I RAN: THE GOLD S TANDARD
All aboard a new luxury rail service into the heart of Iran
IN Shiraz, a man with a bird is waylaying visitors at the entrance to the shrine of revered poet Hafez. The bird is not the nightingale that these exotic surroundings, a Persian garden of ornamental pools, pathways and citrus trees, suggests; it is a budgie, albeit one with an apparent talent for fortune-telling.
On its master’s prompting, the bird buries its head in a sheaf of rice-paper notelets and emerges with my destiny in its beak. “Hmm,’’ says a passing student, helping out with a translation from the Farsi. “The budgie says an interesting journey lies ahead of you.”
I’m not one to quibble, not over a dollar outlay, but given that I am touring Iran, off-limits to all but the most determined travellers for decades, and by the first private train to have entered the country since the 1979 revolution, this feels like a future I could have predicted myself. Though the Islamic Republic certainly gives prospective visitors plenty to ponder, not least how they’ll cope with the rigorously-enforced female hijab, alcohol ban and other tiresome restrictions, the one thing that this vast country surely guarantees is an interesting time.
For beyond the fulminating ayatollahs in black turbans, public executions and alarming nuclear enrichment programs there’s evidently a cultural upside: not only prescient budgies, oft-quoted poets and the legendary gardens, but more UNESCO World Heritage sites than anywhere else in the Middle East, among them rarely experienced marvels such as Esfahan’s monumental Naqsh-e Jahan (now, predictably, Imam) Square and the ancient Persian palace complex at Persepolis.
A dramatic thawing in Iran’s formerly glacial relations with the West, combined with the headlong descent into chaos of alternative destinations in the region, is creating a rush of interest in the country, one that is expected to mean a doubling in tourist numbers during 2015. It’s an influx that sanction-struck Iran’s hotel sector looks illequipped to absorb, which explains the train. Luxury operator Golden Eagle’s Danube Express has been described as a 64-bed hotel-on-wheels, in consistently admiring or affectionate terms, but here it’s also a BYO solution to a severely hobbled tourist infrastructure, delivering sorely lacking top-end accommodation as well as faultless on-board standards of silver-service dining.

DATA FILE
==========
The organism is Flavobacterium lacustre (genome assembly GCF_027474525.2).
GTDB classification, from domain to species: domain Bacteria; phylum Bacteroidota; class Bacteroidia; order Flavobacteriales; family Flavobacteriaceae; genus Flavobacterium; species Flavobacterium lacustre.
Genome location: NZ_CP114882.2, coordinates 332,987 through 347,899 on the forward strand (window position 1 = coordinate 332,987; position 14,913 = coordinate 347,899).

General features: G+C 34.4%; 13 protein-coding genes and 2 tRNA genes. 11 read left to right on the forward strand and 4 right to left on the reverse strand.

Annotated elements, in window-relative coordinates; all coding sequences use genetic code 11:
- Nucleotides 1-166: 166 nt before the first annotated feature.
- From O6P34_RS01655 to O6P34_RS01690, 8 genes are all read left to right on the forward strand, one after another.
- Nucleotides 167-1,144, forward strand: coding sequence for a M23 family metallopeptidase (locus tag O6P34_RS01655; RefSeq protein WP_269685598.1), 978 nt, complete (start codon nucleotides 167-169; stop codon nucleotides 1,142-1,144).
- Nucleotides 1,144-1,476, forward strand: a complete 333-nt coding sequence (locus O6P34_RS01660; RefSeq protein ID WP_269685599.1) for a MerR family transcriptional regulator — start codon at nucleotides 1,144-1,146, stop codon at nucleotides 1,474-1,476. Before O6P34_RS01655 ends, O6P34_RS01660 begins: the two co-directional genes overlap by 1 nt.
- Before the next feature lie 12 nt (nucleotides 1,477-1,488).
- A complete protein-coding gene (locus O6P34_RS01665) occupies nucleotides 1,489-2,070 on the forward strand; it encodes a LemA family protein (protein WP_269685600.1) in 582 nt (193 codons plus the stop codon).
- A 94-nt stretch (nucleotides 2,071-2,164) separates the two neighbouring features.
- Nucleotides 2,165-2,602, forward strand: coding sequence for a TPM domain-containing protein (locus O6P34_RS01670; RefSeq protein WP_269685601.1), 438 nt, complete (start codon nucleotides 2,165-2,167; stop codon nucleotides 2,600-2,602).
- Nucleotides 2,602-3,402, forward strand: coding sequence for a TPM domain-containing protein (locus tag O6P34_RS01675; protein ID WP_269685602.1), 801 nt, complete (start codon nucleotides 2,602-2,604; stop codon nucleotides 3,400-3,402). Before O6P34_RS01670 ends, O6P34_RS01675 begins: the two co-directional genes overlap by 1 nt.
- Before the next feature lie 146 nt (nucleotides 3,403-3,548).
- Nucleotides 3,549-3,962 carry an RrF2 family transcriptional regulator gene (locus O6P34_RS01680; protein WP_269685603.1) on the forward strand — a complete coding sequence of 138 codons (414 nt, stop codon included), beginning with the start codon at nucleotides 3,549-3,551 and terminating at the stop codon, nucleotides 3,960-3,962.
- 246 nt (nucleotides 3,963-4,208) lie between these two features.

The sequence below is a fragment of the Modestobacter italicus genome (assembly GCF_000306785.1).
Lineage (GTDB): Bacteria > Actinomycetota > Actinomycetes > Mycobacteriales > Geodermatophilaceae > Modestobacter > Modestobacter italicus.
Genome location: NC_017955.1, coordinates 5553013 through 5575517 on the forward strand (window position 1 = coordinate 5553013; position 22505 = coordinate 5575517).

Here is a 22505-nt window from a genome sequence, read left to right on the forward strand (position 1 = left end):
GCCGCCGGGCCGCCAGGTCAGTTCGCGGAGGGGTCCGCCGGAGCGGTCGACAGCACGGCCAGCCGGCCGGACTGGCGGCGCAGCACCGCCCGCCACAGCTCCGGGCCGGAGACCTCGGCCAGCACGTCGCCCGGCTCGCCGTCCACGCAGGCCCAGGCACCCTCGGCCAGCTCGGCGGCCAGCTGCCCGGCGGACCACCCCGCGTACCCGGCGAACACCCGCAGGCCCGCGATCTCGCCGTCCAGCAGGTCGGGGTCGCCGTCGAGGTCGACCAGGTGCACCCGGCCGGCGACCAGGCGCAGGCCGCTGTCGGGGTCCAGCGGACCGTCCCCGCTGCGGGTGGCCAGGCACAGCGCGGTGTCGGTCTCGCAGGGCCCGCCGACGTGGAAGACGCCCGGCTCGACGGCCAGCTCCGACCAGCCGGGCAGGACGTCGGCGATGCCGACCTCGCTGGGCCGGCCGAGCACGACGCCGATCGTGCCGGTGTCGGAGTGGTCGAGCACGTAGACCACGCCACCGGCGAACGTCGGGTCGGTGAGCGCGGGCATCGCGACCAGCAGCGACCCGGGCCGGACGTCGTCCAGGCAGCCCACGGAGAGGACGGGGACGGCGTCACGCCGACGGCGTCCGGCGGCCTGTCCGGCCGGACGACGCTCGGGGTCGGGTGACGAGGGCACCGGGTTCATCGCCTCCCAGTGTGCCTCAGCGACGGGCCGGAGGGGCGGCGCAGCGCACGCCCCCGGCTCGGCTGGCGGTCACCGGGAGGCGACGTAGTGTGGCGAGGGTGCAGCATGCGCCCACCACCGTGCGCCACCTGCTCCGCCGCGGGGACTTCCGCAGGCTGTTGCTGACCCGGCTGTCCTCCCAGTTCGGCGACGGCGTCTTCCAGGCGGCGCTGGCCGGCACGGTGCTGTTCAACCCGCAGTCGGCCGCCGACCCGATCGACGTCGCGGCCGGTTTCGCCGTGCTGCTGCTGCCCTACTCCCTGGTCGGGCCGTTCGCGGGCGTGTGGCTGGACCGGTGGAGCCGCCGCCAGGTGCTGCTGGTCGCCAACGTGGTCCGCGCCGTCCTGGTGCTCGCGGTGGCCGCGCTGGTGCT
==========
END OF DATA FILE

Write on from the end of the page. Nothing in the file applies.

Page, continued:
I have joined the 13-carriage train — blue and white exterior livery, fetching period decor and charming (mostly Hungarian) staff — 10 days earlier in Budapest. We have passed through Hungary, Romania and Bulgaria, destinations as familiar to the train’s devoted regulars as its name suggests; but beyond Istanbul the train, loaded onto a ferry and transported across the Sea of Marmara, found itself in Asia, and on tracks it had never travelled. The train passed close to Cappadocia, where buses were laid on for visits into the heart of the region’s unearthly moonscapes, before continuing across the Anatolian plateau towards Lake Van and the demonic mountain magnificence of eastern Turkey.
But for many of the passengers (a bunch that could bat about exotic destinations with the best of them) Iran is clearly the headline attraction. I could tell as much from their involuntary reaction to the offloading of the
excellently stocked bar car onto the platform at Van, last stop before the Turkish-Iranian border, a collective murmur of sheer excitement at what lies ahead (punctuated, it should be conceded, by the odd yelp of despair from the more bibulous onlookers).
I awake the following dawn to views of Lake Orumiyeh, a vast salt flat pocked by wandering herds of fat-tailed sheep, filling my compartment window. As for actual Iranians, the early-hours border controls are so cursory that I don’t meet one until the newly-boarded Ali, a local railway manager, joins me for breakfast in the panelled and damask-draped surrounds of the dining car.